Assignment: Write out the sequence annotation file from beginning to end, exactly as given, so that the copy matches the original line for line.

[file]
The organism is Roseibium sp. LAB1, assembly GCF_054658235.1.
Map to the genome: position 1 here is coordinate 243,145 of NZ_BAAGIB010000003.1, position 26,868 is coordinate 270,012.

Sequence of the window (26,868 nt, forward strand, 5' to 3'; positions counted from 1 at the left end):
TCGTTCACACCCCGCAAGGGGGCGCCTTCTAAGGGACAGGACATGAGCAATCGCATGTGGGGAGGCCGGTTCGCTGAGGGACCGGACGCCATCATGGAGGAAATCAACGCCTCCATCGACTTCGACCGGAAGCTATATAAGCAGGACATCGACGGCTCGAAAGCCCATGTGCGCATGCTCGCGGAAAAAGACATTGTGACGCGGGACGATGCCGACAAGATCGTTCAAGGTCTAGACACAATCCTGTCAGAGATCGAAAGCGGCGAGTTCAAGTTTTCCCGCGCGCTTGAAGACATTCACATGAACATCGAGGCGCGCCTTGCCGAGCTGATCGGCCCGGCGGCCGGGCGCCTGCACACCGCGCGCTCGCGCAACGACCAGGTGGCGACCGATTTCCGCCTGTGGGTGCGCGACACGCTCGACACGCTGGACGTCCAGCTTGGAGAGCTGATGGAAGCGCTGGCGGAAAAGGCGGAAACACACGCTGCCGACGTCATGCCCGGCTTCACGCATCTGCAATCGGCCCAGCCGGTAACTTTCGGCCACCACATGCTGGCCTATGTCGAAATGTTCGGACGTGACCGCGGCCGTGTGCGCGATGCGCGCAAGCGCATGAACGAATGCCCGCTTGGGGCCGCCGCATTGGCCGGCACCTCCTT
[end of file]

The organism is Roseibium sp. LAB1, assembly GCF_054658235.1.
Map to the genome: position 1 here is coordinate 243,145 of NZ_BAAGIB010000003.1, position 26,868 is coordinate 270,012.

Sequence of the window (26,868 nt, forward strand, 5' to 3'; positions counted from 1 at the left end):
TCGTTCACACCCCGCAAGGGGGCGCCTTCTAAGGGACAGGACATGAGCAATCGCATGTGGGGAGGCCGGTTCGCTGAGGGACCGGACGCCATCATGGAGGAAATCAACGCCTCCATCGACTTCGACCGGAAGCTATATAAGCAGGACATCGACGGCTCGAAAGCCCATGTGCGCATGCTCGCGGAAAAAGACATTGTGACGCGGGACGATGCCGACAAGATCGTTCAAGGTCTAGACACAATCCTGTCAGAGATCGAAAGCGGCGAGTTCAAGTTTTCCCGCGCGCTTGAAGACATTCACATGAACATCGAGGCGCGCCTTGCCGAGCTGATCGGCCCGGCGGCCGGGCGCCTGCACACCGCGCGCTCGCGCAACGACCAGGTGGCGACCGATTTCCGCCTGTGGGTGCGCGACACGCTCGACACGCTGGACGTCCAGCTTGGAGAGCTGATGGAAGCGCTGGCGGAAAAGGCGGAAACACACGCTGCCGACGTCATGCCCGGCTTCACGCATCTGCAATCGGCCCAGCCGGTAACTTTCGGCCACCACATGCTGGCCTATGTCGAAATGTTCGGACGTGACCGCGGCCGTGTGCGCGATGCGCGCAAGCGCATGAACGAATGCCCGCTTGGGGCCGCCGCATTGGCCGGCACCTCCTT